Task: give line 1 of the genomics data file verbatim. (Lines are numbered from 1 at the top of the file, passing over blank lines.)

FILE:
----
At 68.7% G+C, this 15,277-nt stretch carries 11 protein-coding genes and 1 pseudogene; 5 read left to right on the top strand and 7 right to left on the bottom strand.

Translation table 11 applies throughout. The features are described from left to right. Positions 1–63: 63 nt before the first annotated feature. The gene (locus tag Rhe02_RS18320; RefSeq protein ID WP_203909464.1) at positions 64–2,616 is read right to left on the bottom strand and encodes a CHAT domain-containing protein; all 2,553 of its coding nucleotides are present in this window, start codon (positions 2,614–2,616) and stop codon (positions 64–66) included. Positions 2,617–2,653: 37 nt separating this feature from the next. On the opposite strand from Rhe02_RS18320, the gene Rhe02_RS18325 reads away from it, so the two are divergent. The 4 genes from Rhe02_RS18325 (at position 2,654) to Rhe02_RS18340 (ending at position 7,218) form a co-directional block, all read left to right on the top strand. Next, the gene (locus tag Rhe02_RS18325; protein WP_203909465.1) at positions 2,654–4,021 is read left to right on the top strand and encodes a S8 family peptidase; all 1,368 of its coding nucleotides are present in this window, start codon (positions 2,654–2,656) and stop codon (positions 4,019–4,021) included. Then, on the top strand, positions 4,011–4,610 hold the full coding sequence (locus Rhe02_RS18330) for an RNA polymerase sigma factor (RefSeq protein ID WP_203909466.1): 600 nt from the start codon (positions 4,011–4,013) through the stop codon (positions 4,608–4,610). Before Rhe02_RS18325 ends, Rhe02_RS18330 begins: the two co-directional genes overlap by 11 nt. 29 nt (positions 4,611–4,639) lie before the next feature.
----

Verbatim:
At 68.7% G+C, this 15,277-nt stretch carries 11 protein-coding genes and 1 pseudogene; 5 read left to right on the top strand and 7 right to left on the bottom strand.